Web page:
Much of Nepal is a country of remoteness. The only way to travel to places is walking ' what the people have done for ages. In these western hills, life has remained pretty much the way it had been for the first settlers ' no roads, no electricity, no drinking water except in the stray bazaar towns that have come up along the routes of mountain climbers and trekkers. It is an ideal world for guerrilla wars by the Maoist insurgents. People's lives are still dependent on what the forests, mountains and the rivers provide. Farming helps them provide for food for only a few months and the people wander far and away ' in Nepal's towns and across the border to India ' in order to save themselves and their families from starvation.

The metalled road ends at Ghorahi. The journey upward is along a mountain road that had been laid by the government a long time back. A jeep ride on the road left one numb with pain all over the body for several days. This road ended at a mountain stream until a year ago, when the Maoists themselves began extending it to Tila. The 68-km ride ' from Ghorahi to Tila ' takes a little over six hours.

The secretary of the CPN(Maoist)'s Rolpa district, 'Comrade Kamal', whose real name is Kumar Shah, tells me at Tila that the Maoist government had decided to build a 93 kilometre road all the way to Thawang. 'Comrade Surya', a former government contractor, is in charge of supervising the construction of the 'Maoist' road. He tells me that since the construction began a year ago, about 68 lakh Nepali rupees have been spent and voluntary labour worth another 13 crore Nepali rupees given by the people for the project. Critics of the Maoist rebellion would, however, call it forced labour. The fact remains that the people in almost 60 of Nepal's 75 districts have little choice but to obey the Maoists because the state has practically no presence there.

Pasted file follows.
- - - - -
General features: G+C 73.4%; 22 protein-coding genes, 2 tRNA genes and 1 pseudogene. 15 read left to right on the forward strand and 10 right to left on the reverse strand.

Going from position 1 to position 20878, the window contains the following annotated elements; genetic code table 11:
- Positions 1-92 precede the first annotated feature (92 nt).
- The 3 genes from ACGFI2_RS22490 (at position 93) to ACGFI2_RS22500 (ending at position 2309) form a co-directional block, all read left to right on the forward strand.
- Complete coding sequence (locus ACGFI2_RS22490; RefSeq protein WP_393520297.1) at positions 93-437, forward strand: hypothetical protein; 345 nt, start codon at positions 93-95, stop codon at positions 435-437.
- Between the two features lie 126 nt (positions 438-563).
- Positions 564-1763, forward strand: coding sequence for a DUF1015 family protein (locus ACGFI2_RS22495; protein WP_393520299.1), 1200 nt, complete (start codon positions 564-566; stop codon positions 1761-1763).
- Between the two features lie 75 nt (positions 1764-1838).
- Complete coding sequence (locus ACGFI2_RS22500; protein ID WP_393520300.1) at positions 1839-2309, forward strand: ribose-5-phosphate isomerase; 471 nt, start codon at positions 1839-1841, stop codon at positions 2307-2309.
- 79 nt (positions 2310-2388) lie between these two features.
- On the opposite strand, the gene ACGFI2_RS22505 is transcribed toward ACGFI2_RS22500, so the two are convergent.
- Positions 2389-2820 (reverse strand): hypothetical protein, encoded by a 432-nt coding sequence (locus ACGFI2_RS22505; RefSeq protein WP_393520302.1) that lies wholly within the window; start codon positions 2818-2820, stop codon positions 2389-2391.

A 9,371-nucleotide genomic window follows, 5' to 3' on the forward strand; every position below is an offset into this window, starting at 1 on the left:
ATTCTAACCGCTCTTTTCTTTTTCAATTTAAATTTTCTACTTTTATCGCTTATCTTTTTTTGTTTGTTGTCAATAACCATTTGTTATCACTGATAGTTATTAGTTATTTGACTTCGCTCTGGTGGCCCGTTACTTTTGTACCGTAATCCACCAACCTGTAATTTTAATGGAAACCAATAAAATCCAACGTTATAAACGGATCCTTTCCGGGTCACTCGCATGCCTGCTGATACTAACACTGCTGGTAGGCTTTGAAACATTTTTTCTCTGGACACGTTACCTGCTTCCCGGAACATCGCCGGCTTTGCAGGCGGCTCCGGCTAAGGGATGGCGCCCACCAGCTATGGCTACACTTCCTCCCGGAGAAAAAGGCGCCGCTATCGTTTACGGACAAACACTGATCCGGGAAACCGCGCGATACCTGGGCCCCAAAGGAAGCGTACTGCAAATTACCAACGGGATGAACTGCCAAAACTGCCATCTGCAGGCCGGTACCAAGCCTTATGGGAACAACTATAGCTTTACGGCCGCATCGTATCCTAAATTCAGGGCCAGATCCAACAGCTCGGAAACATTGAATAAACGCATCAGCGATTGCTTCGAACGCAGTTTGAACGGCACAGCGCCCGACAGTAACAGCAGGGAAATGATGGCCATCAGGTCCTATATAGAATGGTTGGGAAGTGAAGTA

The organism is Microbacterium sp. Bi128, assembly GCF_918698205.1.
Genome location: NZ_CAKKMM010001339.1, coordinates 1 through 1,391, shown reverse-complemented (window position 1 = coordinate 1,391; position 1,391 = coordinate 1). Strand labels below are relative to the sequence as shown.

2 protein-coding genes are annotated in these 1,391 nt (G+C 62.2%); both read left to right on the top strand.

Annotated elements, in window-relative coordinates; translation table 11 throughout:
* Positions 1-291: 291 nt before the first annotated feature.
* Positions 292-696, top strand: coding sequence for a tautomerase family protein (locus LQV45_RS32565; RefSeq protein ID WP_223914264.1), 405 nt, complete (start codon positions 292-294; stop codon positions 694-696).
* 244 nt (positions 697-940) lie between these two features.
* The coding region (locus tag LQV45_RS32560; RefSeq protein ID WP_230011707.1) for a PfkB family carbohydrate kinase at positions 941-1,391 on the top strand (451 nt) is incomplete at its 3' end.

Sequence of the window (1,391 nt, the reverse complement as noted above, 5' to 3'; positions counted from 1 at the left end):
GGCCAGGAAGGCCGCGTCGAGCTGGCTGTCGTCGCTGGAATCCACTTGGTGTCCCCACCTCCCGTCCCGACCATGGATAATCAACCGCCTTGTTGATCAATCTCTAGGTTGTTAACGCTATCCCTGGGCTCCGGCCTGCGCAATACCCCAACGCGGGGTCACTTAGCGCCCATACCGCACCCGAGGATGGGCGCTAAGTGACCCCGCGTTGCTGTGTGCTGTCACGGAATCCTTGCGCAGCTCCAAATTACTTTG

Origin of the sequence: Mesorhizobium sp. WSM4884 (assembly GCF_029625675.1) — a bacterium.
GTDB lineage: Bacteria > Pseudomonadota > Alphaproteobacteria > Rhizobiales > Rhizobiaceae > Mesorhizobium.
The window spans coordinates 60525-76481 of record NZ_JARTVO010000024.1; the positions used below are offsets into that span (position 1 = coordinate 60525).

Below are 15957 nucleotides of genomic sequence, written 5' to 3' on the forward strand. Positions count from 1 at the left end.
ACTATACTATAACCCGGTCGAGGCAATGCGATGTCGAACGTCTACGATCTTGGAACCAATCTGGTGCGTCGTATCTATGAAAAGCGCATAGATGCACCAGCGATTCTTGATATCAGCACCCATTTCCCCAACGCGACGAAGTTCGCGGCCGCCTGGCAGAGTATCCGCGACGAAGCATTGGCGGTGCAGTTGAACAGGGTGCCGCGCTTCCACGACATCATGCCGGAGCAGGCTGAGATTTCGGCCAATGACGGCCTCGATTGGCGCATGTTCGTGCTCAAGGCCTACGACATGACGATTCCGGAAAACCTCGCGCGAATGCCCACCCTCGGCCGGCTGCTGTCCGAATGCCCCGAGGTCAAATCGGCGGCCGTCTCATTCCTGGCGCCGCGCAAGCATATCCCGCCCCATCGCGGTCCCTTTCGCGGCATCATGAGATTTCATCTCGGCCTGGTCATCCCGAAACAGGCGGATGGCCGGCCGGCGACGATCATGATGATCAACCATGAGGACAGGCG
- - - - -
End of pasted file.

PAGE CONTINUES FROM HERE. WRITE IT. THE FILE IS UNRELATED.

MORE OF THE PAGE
It is not just building roads, the Maoist government presides over a whole new array of economic activities. As we travel back from Tila towards Ghorahi, I sit with Comrade Kamal for breakfast at a mud inn. In front of us runs a stream, where the government has begun a fish-breeding project and a pig-rearing one. 'We have been accused of death and destruction, but we have now begun constructive work,' he says.

But, how can such small and primitive projects sustain the people' I ask him. Isn't such economic activity ridiculously insignificant in the 21st century' The smiling, soft-spoken school teacher-turned-Maoist (large numbers of Maoist leaders in Nepal are former school teachers) launches into a veritable communist lecture. 'It isn't the economic aspect of the projects that is most important to us. The real thing for us is the mode of production and the people's practical experience of it,' he says.

How do these activities go simultaneously with the people's war' Comrade Kamal answers in a quiet, unhurried tone. 'The people's war is to set up and then protect the people's government. If the war comes, other actions take a backseat. When there is peace, as now under the ceasefire agreement, development work and mass politics take centrestage. Also, the people's army must always be there to protect the people and the people's government.'

Guns have truly become part of everyday life in these Maoist lands. On the way up to Tila and then back to Ghorahi, I meet many young boys carrying SLRs and LMGs. At one place, a young man carries a child in one arm and an LMG in the other. He and his friends, also carrying arms, object to my attempts to take their photographs. It is common to see a PLA soldier ploughing his land with a gun slung across his back. 'It's ceasefire time. That's why they don't want to be photographed with their arms', Comrade Kamal explains, smiling.

That brings us to the big question. When will the people's war be over' The Maoists were unquestionably the main strength behind April's 19-day democracy movement that forced King Gyanendra to reinstate Koirala as the prime minister and to restore the parliament he had autocratically dissolved in February, 2005. To the Maoists, that was only the first step towards a new Nepal that would have no monarch, but a 'new democracy' based on a new constitution. There are already signs of friction between the Maoists and the mainstream parties on the road ahead. Nepal clearly is at a crossroads. The road the Maoists take will largely decide the country's future.